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Mystical Lessons from the Solar Eclipse

L.E.D Through the Darkness

L.E.D Through the Darkness

Mystical Lessons from the Solar Eclipse

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L.E.D Through the Darkness
Mystical Lessons from the Solar Eclipse

A close friend of mine passed away suddenly, a few weeks before this year's solar eclipse. For many people, this eclipse is the big event of the year, but for me, it was the eclipse of my friend. I don't know what the eclipse means and I don't know what my friend's sudden death means. But I will not let either pass by without some attempt at asking why, not with focus on the past but with contemplation of higher purpose. As the sages say about the significance of attending a funeral: "V'haChai yiten et libo / and the living should take to heart."

Many rabbis ask why we do not say a blessing for an eclipse as we do for other natural phenomena that we encounter, like thunder and lightning, earthquakes, etc. One answer is that an eclipse has a negative connotation, and we do not say blessings or "Shehechiyanu" for such things. For example, we do not say a blessing for new leather shoes, because they came from the death of an animal.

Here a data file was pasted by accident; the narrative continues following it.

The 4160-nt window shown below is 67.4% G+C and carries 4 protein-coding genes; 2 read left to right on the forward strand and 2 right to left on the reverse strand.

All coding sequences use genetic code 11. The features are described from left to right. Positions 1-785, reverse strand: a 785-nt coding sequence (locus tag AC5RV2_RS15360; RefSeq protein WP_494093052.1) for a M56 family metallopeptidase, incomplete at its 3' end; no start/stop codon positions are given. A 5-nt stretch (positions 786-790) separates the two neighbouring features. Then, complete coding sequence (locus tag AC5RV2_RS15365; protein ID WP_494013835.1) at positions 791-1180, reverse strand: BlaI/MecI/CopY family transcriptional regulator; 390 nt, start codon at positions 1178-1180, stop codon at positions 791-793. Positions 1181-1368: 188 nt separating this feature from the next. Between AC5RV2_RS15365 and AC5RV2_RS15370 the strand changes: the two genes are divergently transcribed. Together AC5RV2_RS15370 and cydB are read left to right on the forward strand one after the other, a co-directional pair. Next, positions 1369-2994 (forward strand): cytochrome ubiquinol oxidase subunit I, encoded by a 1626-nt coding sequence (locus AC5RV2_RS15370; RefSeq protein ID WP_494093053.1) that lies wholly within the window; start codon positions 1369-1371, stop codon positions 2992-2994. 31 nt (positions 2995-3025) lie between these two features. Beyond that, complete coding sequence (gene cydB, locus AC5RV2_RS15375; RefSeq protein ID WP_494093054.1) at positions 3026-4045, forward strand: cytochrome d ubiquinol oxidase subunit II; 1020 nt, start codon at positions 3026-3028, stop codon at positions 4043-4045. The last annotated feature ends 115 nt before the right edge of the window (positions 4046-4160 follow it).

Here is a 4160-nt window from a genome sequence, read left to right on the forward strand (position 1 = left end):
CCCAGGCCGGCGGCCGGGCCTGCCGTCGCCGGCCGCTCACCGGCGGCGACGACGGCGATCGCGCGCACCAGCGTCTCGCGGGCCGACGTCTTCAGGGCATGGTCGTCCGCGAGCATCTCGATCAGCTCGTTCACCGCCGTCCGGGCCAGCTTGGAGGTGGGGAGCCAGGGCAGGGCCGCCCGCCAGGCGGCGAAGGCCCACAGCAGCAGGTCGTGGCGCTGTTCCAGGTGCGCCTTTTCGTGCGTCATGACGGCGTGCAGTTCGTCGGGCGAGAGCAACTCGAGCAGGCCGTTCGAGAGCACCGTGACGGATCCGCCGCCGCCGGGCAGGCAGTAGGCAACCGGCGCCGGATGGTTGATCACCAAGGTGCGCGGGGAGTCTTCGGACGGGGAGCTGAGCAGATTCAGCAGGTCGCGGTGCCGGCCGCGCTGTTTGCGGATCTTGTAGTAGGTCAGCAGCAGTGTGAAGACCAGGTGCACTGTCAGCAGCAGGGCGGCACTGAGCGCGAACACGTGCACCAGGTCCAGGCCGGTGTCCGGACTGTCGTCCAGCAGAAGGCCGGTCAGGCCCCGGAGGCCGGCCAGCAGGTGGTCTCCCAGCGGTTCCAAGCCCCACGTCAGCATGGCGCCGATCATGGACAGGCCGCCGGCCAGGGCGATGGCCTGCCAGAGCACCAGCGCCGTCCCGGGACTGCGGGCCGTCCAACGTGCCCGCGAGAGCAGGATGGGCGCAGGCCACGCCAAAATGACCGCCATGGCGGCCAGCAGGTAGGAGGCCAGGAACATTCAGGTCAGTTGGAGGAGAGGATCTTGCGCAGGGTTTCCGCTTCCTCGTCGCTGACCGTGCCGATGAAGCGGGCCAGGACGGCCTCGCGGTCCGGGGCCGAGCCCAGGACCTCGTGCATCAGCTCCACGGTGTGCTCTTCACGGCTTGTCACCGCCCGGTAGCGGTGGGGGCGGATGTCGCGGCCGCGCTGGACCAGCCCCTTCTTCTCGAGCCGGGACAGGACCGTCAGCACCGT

What is the negative connotation of the eclipse?

What is the negative connotation of the eclipse? One aspect is that sunlight itself represents divine revelation. Therefore, a cosmic event that blocks the sun represents a concealment of revelation. The Kabbalistic term is 'Tzimtzum,' referring to hiding of holy light, thereby producing a darkened state. But is unusual darkness always bad, and is bright light always good? Not necessarily.

On a theological level, Tzimtzum is needed to protect us from too high a dose of light, even when the light is positive. When G‑d warns the Israelites from approaching Mt. Sinai as Moshe did, G‑d is conveying the principle that not everyone is ready to handle a surge of spiritual voltage. Recall too the story of the two sons of Aharon who tried to enter the Holy of Holies while unprepared to integrate the light and 'bring it back home,' i.e. to return to physical reality.

Similarly, with an eclipse, we are constantly reminded not to stare directly at the eclipse. How do we look safely? By preparing and viewing through the right kind of glasses, or a 'homemade box' that will give us protection from the intensity of the light. What are the 'Jewish glasses' that give us this ability to experience the divine light without pulling the soul away from the body? It is the insulation provided by vessels and vestments of Torah and mitzvot! Some people think that the latter are meant to pull us away from this world. On the contrary, say our mystics, Torah and Mitzvot are meant to keep the soul and body in harmony in this world.

...the death of a loved one does not mean that the person no longer exists.